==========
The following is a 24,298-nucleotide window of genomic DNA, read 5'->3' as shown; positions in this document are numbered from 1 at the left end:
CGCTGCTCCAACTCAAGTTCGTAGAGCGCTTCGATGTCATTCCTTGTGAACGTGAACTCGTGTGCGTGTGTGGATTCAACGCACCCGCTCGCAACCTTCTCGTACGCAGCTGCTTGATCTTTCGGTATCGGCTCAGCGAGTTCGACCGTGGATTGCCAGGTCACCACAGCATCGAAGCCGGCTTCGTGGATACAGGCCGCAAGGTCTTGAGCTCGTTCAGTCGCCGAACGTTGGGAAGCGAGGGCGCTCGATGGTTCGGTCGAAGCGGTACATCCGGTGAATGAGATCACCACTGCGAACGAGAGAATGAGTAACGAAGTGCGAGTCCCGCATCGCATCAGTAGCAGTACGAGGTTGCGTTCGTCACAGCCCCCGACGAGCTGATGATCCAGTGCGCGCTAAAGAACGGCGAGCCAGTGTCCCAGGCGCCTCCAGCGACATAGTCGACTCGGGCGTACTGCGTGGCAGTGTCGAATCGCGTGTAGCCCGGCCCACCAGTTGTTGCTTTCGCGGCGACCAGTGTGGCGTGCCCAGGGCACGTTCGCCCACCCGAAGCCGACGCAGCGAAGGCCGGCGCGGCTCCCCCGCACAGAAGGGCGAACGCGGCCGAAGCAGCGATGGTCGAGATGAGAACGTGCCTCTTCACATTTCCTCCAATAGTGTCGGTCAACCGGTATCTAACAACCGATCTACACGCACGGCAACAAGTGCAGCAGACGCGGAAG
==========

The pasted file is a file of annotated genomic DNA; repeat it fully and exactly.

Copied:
The following is a 24,298-nucleotide window of genomic DNA, read 5'->3' as shown; positions in this document are numbered from 1 at the left end:
CGCTGCTCCAACTCAAGTTCGTAGAGCGCTTCGATGTCATTCCTTGTGAACGTGAACTCGTGTGCGTGTGTGGATTCAACGCACCCGCTCGCAACCTTCTCGTACGCAGCTGCTTGATCTTTCGGTATCGGCTCAGCGAGTTCGACCGTGGATTGCCAGGTCACCACAGCATCGAAGCCGGCTTCGTGGATACAGGCCGCAAGGTCTTGAGCTCGTTCAGTCGCCGAACGTTGGGAAGCGAGGGCGCTCGATGGTTCGGTCGAAGCGGTACATCCGGTGAATGAGATCACCACTGCGAACGAGAGAATGAGTAACGAAGTGCGAGTCCCGCATCGCATCAGTAGCAGTACGAGGTTGCGTTCGTCACAGCCCCCGACGAGCTGATGATCCAGTGCGCGCTAAAGAACGGCGAGCCAGTGTCCCAGGCGCCTCCAGCGACATAGTCGACTCGGGCGTACTGCGTGGCAGTGTCGAATCGCGTGTAGCCCGGCCCACCAGTTGTTGCTTTCGCGGCGACCAGTGTGGCGTGCCCAGGGCACGTTCGCCCACCCGAAGCCGACGCAGCGAAGGCCGGCGCGGCTCCCCCGCACAGAAGGGCGAACGCGGCCGAAGCAGCGATGGTCGAGATGAGAACGTGCCTCTTCACATTTCCTCCAATAGTGTCGGTCAACCGGTATCTAACAACCGATCTACACGCACGGCAACAAGTGCAGCAGACGCGGAAG